PETITIONS FOR WRITS OF CERTIORARI TO THE SUPREME COURT OF
petitions for writs of certiorari are denied.
Justice Sotomayor, dissenting from the denial of certiorari.
now this Court has declined to vacate and remand to the
Florida Supreme Court in cases where that court failed to
address a substantial Eighth Amendment challenge to capital
defendants' sentences, and twice I have dissented from
that inaction. See Truehill v. Florida, 583 U.S.__,
__ (2017); Middleton v. Florida, 583 U.S.__, __
(2018). Four petitioners were involved in those cases. Today
we add two more to the list, for a total of at least six
capital defendants who now face execution by the State
without having received full consideration of their claims.
should not be necessary for me to explain again why
petitioners' challenges are substantial, why the Florida
Supreme Court should have addressed those challenges, or why
this Court has an obligation to intervene. Nevertheless,
recent developments at the Florida Supreme Court compel me to
dissent in full once again.
reminder, like the petitioners in Truehill and
Middleton, Jesse Guardado and Steven Cozzie
challenge their death sentences pursuant to Caldwell v.
Mississippi, 472 U.S. 320 (1985). I summarized those
challenges in Mid-dleton as follows:
"[Petitioners] were sentenced to death under a Florida
capital sentencing scheme that this Court has since declared
unconstitutional. See Hurst v. Florida, 577
U.S.__(2016). Relying on the unanimity of the juries'
recommendations of death, the Florida Supreme Court
post-Hurst declined to disturb the petitioners'
death sentences, reasoning that the unanimity ensured that
jurors had made the necessary findings of fact under
Hurst. By doing so, the Florida Supreme Court
effectively transformed the pre-Hurst jury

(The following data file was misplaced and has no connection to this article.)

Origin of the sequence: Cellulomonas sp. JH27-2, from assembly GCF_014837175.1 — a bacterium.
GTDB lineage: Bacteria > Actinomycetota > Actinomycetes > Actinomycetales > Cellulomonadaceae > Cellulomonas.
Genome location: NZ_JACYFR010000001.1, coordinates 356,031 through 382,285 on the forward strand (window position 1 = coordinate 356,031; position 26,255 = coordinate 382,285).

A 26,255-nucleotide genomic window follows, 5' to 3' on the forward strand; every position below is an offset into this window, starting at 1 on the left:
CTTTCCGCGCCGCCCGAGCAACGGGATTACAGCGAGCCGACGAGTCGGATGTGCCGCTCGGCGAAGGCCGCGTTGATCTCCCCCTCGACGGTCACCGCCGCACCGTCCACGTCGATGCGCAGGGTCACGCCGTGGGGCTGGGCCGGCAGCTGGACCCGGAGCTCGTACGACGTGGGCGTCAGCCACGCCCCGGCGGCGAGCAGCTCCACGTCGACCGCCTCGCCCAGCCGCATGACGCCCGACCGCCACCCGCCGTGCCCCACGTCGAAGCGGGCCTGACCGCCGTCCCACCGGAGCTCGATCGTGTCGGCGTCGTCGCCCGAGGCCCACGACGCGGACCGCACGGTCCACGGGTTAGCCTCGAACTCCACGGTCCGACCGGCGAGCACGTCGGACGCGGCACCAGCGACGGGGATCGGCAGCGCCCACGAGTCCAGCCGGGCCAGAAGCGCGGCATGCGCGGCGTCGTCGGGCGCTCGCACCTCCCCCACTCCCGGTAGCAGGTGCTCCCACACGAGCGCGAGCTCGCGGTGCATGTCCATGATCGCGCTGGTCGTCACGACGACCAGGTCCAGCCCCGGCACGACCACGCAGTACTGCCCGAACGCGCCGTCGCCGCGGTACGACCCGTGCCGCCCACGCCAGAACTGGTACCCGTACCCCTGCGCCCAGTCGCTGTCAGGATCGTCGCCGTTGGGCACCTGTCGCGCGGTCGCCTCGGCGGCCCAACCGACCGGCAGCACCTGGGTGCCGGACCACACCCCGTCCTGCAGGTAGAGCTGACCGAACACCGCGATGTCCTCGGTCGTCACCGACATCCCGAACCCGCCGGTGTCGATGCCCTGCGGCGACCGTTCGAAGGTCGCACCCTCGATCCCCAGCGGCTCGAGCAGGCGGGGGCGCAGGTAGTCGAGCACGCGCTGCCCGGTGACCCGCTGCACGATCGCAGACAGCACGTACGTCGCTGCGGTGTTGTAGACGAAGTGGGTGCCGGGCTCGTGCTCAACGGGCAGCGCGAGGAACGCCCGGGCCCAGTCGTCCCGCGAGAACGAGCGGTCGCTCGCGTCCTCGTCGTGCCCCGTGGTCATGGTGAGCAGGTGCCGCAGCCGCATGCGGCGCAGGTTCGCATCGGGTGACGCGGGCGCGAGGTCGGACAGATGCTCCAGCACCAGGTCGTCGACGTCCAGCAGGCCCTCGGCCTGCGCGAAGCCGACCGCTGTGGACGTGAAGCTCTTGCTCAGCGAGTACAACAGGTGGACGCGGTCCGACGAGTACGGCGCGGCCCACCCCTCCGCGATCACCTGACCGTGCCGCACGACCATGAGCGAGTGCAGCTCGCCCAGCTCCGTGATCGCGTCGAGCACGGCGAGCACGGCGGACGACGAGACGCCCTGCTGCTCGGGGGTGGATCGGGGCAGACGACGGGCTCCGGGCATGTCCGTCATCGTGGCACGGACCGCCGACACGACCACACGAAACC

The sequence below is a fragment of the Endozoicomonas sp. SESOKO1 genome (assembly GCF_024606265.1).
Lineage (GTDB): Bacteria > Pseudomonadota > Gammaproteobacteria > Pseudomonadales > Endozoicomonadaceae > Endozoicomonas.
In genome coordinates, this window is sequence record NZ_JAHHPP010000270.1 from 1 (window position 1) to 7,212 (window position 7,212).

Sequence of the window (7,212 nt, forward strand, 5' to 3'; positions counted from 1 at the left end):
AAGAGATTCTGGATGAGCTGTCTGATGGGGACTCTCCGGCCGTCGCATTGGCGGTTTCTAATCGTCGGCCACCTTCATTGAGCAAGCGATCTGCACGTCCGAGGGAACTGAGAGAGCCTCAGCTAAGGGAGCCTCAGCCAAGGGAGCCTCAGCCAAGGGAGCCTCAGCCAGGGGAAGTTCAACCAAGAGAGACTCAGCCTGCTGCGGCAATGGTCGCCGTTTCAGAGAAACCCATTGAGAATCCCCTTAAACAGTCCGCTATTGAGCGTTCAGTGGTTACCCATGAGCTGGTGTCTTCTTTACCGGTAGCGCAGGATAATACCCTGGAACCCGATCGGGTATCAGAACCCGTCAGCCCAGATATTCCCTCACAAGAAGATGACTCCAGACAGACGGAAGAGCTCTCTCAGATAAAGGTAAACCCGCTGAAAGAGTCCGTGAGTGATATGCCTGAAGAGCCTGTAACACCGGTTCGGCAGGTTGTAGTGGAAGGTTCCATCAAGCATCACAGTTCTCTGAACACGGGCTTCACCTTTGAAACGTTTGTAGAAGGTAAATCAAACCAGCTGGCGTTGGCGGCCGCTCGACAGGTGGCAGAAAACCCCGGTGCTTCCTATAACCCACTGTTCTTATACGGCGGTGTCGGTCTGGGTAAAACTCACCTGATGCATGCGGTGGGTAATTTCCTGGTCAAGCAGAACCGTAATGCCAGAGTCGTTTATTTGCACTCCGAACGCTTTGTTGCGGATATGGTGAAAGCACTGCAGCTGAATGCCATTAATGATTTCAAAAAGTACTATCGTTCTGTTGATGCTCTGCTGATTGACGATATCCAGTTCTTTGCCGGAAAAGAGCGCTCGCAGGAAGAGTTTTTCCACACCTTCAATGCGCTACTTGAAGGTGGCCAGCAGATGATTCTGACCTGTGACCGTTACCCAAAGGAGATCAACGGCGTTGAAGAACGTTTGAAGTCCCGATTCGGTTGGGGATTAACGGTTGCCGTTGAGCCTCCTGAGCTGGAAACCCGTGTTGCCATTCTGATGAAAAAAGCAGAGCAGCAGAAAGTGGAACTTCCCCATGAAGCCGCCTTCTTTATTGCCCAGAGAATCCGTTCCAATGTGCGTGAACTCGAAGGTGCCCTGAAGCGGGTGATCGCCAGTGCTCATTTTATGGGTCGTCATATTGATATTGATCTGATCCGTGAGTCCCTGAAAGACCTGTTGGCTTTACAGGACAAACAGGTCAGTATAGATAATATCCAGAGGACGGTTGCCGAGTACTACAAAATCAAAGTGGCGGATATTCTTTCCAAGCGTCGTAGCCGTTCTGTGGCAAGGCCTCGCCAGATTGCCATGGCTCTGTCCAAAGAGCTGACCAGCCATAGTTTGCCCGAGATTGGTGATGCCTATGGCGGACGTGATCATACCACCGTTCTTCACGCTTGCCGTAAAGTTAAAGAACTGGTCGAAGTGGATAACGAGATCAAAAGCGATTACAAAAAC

recommendations into binding findings of fact with respect to
petitioners' death sentences." 583 U.S., at__
-__ (slip op., at 1-2) (dissenting from denial of
on those pre-Hurst recommendations, rendered after
the juries repeatedly were instructed that their role was
merely advisory, implicates Caldwell, where this
Court recognized that "the uncorrected suggestion that
the responsibility for any ultimate determination of death
will rest with others presents an intolerable danger that the
jury will in fact choose to minimize the importance of its
role, " in contravention of the Eighth Amendment. 472
U.S., at 333.
the dissent from the denial of certiorari in
Truehill, the Florida Supreme Court has on at least
two occasions taken the position that it has, in fact,
considered and rejected petitioners'
Caldwell-based challenges. In Franklin v.
State, - So.3d -, 2018 WL 897427 (Feb. 15, 2018)
(per curiam), the Florida Supreme Court stated that,
"prior to Hurst, [it] repeatedly rejected
Caldwell challenges to the standard jury
instructions." Id., at *3. The decisions it
cited in support of that pre-Hurst precedent rely on
one fact: "Informing the jury that its recommended
sentence is 'advisory' is a correct statement of
Florida law and does not violate Caldwell."
Rigterink v. State, 66 So.3d 866, 897 (Fla. 2011)
(per curiam); Globe v. State, 877 So.2d 663, 673-674
(Fla. 2004) (per curiam) (stating that it has
rejected Caldwell challenges to the standard jury
instructions, citing cases that similarly rely on the fact
that the instructions accurately reflect the advisory nature